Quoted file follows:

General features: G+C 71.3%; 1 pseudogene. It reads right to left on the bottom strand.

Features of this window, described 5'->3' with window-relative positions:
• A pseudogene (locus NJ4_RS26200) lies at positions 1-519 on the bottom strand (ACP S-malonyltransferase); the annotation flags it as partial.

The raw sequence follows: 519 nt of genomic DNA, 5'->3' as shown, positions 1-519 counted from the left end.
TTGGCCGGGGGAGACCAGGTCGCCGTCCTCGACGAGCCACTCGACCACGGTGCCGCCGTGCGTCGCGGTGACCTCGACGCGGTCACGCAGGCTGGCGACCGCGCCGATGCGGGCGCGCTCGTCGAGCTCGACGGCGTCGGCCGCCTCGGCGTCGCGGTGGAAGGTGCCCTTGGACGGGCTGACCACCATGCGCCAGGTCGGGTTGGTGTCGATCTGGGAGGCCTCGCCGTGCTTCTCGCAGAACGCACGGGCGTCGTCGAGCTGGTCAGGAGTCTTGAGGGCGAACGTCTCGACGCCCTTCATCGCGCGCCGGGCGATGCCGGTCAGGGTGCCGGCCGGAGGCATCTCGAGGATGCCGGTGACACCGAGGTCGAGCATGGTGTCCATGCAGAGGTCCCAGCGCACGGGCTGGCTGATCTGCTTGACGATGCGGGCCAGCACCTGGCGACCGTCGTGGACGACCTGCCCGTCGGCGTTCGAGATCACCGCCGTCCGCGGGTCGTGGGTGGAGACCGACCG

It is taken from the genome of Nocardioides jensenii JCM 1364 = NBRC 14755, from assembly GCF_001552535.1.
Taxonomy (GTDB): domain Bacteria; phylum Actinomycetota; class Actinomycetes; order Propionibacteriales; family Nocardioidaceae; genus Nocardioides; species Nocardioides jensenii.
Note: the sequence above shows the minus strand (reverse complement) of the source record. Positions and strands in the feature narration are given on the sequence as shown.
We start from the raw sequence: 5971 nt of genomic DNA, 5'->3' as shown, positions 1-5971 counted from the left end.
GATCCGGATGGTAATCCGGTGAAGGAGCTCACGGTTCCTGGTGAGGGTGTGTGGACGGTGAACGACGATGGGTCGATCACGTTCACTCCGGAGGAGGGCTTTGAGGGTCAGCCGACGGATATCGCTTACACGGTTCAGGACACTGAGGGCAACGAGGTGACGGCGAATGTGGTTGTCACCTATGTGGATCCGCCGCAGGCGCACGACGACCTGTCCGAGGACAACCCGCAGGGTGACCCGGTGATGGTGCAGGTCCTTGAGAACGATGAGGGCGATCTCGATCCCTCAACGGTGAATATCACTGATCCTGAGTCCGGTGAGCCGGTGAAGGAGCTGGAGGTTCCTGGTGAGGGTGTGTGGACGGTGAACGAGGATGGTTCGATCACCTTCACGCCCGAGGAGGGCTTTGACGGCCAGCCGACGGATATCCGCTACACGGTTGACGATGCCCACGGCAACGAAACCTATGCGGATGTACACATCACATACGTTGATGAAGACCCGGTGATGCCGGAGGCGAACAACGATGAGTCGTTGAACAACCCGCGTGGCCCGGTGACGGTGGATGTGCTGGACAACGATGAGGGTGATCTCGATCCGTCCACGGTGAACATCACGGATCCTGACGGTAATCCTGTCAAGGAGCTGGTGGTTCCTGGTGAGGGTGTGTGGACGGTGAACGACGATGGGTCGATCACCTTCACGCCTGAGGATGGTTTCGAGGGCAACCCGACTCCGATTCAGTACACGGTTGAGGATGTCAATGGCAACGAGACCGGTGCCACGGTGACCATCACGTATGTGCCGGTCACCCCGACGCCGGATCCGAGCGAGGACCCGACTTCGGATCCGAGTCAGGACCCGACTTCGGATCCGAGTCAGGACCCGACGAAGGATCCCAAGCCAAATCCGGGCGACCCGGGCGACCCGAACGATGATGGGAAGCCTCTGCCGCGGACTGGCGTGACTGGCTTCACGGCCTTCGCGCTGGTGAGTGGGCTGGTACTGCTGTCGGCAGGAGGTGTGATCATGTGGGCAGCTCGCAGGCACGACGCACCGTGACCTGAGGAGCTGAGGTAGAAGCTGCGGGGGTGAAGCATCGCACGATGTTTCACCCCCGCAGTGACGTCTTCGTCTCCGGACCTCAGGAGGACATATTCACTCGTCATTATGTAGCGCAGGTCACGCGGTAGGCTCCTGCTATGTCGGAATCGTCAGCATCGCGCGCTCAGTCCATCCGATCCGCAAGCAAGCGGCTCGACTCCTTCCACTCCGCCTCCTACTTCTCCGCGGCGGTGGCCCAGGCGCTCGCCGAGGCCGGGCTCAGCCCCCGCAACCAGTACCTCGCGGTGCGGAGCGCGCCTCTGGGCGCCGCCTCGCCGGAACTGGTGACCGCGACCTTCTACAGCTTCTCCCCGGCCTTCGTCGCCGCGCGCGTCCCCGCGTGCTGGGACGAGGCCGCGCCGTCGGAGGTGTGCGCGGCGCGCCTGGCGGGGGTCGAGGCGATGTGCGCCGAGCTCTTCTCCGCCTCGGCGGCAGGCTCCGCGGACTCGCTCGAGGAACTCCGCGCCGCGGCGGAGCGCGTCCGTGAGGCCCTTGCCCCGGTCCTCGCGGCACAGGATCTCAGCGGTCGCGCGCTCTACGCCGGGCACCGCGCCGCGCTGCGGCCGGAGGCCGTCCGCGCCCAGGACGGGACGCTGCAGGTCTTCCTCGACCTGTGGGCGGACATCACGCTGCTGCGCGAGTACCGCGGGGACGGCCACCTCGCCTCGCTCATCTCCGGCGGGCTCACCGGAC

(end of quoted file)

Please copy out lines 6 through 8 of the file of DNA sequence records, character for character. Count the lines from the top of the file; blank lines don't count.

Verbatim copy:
It is taken from the genome of Nocardioides jensenii JCM 1364 = NBRC 14755, from assembly GCF_001552535.1.
Taxonomy (GTDB): domain Bacteria; phylum Actinomycetota; class Actinomycetes; order Propionibacteriales; family Nocardioidaceae; genus Nocardioides; species Nocardioides jensenii.
Note: the sequence above shows the minus strand (reverse complement) of the source record. Positions and strands in the feature narration are given on the sequence as shown.